Early voting begins this weekend across New York: Here’s what you need to know

New York voters can go out and exercise their civic duty starting on Saturday when poll sites open across the state for early voting for the June 28th primary — the first of a summer double-feature election lineup.

New York state runs a closed primary system meaning only registered members whose party has a primary contest can cast a ballot. So all registered Democrats and Republicans can head to the polls. (In part of Staten Island, certain Conservative Party members also have a primary for county committee members, those are unpaid positions within the local party organization.)

At the top of the ballot, voters from both major parties will choose their nominees for governor and other statewide races.

But that’s not all. Here’s what you need to know to head confidently to the polls.

How do I know if I am registered to vote?

Confirm your voter registration by visiting the New York City Board of Elections here or the New York State Board of Elections here.

When does early voting begin?

Early voting begins on Saturday, June 18th through Sunday, June 26th. The hours vary based on the day you decide to vote. It’s important to check the schedule before heading out. The hours of early voting sites are posted on your local BOE website. New York City voters can find hours here.

How do I find my early voting site?

Only in New York City are voters assigned to a specific early voting site. Find your early voting location, your Primary Day poll site (which will likely be different) and your sample ballot at https://findmypollsite.vote.nyc/. This site will also show you your sample ballot.

If you live outside New York City, every other county offers their voters the option to cast their ballot at a vote center. Any New Yorker can find their early voting and poll site locations at https://voterlookup.elections.ny.gov/.

What answers will be on the ballot?

The Democrat and Republican gubernatorial candidates will be on the ballot. There is also a Democratic primary for lieutenant governor; the Republican candidate is running unopposed.

Assembly candidates who have primaries will also be on the ballot, along with certain judicial contests and party positions (eg county committee, district leader, etc.), depending on where you live.

Where can I find information about the candidates?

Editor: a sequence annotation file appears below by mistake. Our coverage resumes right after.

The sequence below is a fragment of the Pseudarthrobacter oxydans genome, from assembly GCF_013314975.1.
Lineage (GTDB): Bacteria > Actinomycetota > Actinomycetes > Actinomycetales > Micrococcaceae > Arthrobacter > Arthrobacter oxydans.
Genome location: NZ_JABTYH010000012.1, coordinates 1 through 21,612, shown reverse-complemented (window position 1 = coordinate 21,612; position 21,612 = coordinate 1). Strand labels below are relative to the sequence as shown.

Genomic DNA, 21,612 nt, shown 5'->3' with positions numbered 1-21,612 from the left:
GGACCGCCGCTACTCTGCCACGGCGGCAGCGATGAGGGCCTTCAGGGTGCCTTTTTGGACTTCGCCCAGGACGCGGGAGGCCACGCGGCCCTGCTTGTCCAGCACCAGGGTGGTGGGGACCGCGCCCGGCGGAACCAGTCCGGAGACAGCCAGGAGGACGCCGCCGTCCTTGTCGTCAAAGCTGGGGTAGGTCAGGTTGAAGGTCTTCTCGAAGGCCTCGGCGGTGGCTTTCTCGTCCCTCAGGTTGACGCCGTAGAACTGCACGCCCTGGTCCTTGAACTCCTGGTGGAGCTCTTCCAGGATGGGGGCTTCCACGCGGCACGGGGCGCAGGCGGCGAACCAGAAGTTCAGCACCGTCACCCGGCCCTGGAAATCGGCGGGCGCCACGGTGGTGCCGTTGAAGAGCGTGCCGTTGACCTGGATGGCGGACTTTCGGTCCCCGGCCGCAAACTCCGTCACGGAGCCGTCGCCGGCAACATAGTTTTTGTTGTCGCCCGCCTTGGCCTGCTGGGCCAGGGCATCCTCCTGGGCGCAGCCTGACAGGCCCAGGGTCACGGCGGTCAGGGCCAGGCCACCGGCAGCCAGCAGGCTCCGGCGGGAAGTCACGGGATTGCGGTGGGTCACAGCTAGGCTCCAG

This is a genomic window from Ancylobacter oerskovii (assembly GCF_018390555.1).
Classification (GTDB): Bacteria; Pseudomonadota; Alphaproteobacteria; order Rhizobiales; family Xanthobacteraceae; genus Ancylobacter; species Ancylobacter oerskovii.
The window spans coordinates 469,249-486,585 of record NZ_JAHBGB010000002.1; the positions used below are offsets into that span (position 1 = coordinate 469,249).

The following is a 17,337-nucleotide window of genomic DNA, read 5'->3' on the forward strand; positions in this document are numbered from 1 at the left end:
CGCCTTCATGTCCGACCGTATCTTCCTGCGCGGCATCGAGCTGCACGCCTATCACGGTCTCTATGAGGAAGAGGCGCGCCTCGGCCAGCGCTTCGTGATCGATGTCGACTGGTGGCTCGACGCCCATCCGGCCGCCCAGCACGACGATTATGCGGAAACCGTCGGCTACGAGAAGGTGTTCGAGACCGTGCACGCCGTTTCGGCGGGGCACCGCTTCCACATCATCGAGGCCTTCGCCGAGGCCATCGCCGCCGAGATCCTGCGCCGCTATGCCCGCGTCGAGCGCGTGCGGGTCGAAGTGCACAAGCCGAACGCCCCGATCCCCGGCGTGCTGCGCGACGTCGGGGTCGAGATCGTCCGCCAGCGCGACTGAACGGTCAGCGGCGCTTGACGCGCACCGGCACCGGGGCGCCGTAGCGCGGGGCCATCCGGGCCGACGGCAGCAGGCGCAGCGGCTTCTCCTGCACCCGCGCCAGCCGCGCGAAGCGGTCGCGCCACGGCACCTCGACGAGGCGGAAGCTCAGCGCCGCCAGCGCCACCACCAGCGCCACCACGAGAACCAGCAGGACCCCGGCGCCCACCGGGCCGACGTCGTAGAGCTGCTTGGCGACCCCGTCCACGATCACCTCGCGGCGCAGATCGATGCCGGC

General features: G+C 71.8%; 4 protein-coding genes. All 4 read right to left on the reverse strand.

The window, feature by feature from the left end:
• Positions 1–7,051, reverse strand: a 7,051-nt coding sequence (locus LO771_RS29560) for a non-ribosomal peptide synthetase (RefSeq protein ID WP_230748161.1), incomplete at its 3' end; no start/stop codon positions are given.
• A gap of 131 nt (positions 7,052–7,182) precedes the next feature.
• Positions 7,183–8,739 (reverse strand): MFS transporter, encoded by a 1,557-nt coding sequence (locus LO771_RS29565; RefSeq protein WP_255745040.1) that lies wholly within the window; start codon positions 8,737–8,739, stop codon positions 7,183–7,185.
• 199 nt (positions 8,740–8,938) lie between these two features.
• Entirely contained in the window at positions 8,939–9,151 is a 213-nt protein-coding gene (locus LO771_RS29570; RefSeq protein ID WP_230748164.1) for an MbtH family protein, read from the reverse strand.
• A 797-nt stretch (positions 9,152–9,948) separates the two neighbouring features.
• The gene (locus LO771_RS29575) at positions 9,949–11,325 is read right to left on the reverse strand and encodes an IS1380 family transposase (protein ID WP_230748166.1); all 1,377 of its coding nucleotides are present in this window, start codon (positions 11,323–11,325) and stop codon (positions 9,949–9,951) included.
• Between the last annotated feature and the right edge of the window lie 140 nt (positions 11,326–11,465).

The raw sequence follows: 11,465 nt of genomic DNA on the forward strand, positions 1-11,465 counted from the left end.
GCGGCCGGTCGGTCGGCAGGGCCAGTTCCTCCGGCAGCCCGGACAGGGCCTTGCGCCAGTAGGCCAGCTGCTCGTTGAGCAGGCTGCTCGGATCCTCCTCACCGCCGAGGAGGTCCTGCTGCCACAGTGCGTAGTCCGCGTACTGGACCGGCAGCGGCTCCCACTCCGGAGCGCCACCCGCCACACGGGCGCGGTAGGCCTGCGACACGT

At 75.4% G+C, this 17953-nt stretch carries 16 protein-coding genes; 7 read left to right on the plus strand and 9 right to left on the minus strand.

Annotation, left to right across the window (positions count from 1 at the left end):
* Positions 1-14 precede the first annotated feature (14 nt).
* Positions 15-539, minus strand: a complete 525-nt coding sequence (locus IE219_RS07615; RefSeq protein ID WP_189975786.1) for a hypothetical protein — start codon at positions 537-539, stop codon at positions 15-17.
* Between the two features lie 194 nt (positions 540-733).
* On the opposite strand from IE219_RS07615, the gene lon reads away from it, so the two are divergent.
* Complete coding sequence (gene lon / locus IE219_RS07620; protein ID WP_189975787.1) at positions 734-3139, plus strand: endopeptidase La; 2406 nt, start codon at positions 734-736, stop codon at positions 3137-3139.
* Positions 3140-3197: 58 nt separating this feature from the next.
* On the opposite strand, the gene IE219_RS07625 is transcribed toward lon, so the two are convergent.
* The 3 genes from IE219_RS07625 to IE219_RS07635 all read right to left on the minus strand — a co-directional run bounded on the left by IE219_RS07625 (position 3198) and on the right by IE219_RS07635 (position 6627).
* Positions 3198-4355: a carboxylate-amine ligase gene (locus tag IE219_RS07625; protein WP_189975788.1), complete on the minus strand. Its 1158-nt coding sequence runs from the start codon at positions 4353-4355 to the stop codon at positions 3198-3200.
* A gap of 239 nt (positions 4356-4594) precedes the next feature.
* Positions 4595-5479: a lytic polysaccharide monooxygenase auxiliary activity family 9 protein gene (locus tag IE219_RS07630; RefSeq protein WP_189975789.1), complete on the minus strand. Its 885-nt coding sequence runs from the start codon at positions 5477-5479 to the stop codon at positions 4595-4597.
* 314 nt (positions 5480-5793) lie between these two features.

Check out this Democratic gubernatorial debate roundup to meet the candidates and hear about where they stand on key issues. The last Democratic debate was held on Thursday (check out highlights here). The Republican gubernatorial candidates also went head-to-head, more on that here. There was one debate among the Democrats running for lieutenant governor, which you can find here.

Check out this guide from The City to learn more about those judicial and party positions lower down on your ballot.

What if I can’t get to a poll site during early voting or on Primary Day? Can I apply for an absentee ballot?

Yes, if you apply in person at a BOE office. The last day to apply in person for an absentee ballot is June 27th, the day before Primary Day. Reminder, if you apply for an absentee ballot and change your mind and decide to go to a poll site, you will not be able to cast your ballot on a voting machine. Due to a change in state election law, a poll worker will give you an affidavit ballot to complete.

My absentee ballot just arrived. Do I really need to apply my own postage to mail it back?

And it is. You should apply one Forever stamp postage to your absentee ballot. However, if you prefer to save your stamps or just don’t have any, you can drop it off at any early voting site or at your local BOE office.

Wait, when do I vote in the congressional and state Senate primary election?

That is the second summer Primary Day scheduled for August 23rd. Early voting in those contests runs from August 13th through August 21st.

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